Posted by RazzaTazz (9676 posts) - - Show Bio
The Middle East has long been a fertile ground for comic book stories, at least since the end of the 1970s when Iran so publicly challenged the USA in the international arena.  In terms of its effectiveness in comics though it has generally not been as effective.  Not necessarily wanting to get too connected in modern politics DC Comics created the fictional countries of Bialya, Khandaq and Qurac to provide some modern relevance to the current stat of international politics (these countries probably representing one of the small gulf states,  Egypt and Iraq.)  These settings didn't always necessarily connect with the reader though and left them a little bit indifferent.  The problem though is that the real countries (notably Iran) did not connect as well either.  In the Death in the Family story arc where Jason Todd dies (spoilers) the Joker is later made an ambassador by Iran and then tries to kill the General Assembly of the United Nations.  Although this was a dramatic moment to some it nonetheless felt somewhat forced from its inception to its resolution (Superman sucks all the poison gas out of the assembly, which means he either has the ability to selectively suck in specific gases with his lungs, or that he sucked in all the gas which would have killed everyone anyway.)  This disconnect with the region was seemingly addressed though in real life by the events of the Arab Spring starting last year and leading up until now (or at least this is my impression.)  So what is the difference between the one depiction of the Middle East and the other?  I would say that after the Arab Spring that the developments in the region became much more personal as the people involved took to Twitter and facebook to get their message out.  For the first time the message was defined not by the media by directly by the participants.  This in turn gave the situation a human face which it never had.  Thus instead of the usual depiction of the events, now for instance there is the case as in the Huntress miniseries where part of the events is geared to stopping the human smuggling of women to prostitution rings and in the most recent Wonder Woman, Diana walks into a small outpost in Libya and singlehandedly rescues a single girl, which is a worthy cause, but not given the same geopolitical meaning as it would have been before.  This focus away from the old style for me works much more effectively as the region is not given a human face rather than the face of its rulers.  Admittedly it might still gloss over a lot of the problems that the region faces, but a doe of reality is always a good place to understand something better.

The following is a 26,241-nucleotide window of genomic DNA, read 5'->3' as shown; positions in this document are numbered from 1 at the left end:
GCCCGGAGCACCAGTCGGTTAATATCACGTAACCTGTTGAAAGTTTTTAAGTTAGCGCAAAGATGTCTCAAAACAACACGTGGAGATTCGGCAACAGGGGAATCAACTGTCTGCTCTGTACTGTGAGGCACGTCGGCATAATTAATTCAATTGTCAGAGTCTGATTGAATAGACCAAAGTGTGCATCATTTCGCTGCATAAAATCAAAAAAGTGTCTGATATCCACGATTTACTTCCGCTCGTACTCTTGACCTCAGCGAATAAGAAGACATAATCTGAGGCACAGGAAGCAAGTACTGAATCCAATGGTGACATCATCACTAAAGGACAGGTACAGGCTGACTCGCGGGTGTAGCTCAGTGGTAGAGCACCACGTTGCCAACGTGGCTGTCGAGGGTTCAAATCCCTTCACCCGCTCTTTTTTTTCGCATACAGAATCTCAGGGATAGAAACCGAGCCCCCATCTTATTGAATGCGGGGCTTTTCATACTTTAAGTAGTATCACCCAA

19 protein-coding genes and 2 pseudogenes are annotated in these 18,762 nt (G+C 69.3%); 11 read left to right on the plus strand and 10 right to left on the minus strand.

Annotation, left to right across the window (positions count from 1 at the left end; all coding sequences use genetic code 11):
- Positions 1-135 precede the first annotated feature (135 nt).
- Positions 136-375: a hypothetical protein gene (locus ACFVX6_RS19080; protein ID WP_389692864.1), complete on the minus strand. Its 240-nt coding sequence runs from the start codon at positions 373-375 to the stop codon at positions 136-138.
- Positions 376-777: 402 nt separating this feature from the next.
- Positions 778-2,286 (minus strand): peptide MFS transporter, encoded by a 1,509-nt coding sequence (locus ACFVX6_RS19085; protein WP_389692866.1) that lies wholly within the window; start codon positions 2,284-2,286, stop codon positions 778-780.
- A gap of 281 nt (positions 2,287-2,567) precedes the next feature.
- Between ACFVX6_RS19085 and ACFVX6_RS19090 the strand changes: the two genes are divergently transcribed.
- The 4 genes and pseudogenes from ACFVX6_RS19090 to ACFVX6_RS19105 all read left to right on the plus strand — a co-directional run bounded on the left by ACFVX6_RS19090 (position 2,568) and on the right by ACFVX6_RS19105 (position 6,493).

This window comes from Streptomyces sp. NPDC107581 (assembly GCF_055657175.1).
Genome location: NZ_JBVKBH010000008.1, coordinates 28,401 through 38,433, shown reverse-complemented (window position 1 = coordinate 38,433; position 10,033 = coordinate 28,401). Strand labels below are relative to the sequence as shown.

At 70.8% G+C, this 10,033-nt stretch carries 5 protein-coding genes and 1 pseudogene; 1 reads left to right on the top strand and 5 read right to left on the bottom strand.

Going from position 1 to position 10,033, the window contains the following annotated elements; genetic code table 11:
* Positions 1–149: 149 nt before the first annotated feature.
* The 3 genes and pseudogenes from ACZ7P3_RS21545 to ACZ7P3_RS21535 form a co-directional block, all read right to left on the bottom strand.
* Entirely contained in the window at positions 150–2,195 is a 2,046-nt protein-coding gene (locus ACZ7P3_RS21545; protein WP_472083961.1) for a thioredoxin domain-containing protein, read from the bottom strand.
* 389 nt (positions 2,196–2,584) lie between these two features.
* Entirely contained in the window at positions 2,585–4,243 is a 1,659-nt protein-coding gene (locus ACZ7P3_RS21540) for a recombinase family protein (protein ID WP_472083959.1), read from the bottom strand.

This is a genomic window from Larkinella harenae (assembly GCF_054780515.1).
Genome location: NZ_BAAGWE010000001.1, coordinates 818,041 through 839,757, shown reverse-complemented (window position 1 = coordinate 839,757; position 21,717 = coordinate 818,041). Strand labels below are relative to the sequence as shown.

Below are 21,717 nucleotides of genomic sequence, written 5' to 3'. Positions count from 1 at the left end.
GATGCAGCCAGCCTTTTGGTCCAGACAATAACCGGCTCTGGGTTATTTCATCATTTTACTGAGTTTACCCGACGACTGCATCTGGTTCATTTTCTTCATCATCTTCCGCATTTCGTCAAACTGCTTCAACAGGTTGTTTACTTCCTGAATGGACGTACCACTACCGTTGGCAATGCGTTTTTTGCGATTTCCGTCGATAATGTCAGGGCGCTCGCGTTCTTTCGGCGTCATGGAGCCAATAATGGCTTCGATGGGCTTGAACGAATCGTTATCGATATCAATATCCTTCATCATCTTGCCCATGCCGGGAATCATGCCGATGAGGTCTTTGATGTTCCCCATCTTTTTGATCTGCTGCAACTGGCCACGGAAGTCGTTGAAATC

#2 Posted by RazzaTazz (9676 posts) - - Show Bio
@lykopis: The Huntress series was really good (up until the last issue) both for contemporary issues but also the somewhat vicarious travel to Italy :)
#3 Edited by Onemoreposter (4069 posts) - - Show Bio

I don't care what anybody says


#5 Posted by cosmo111687 (1489 posts) - - Show Bio

I agree that comics haven't done the best job in portraying the middle east, or "The East" in general. For the most part, Asia is often portrayed as an amalgamation of exoticized stereotypes. This is especially true for DC Comics since it inherited much of this attitude from the Golden Age where Arabs/Iranians/South Asians were depicted as turbaned bands of thieves and assassins roaming desert lands or as powerful, towering figures who often accompanied magicians and svengali characters, like Ra's Al Ghul's body guard Ubu or Zatara's man-servant Tong. And one doesn't need to look further than the cover of Detective Comics #1 (1937) and some choice issues of Captain America to see how East Asians were vilified. But, with the exception of 300 and Holy Terror! (because Frank Miller still thinks we're in 30s and 40s, I guess...), comics have improved vastly and appear to be getting more and more progressive.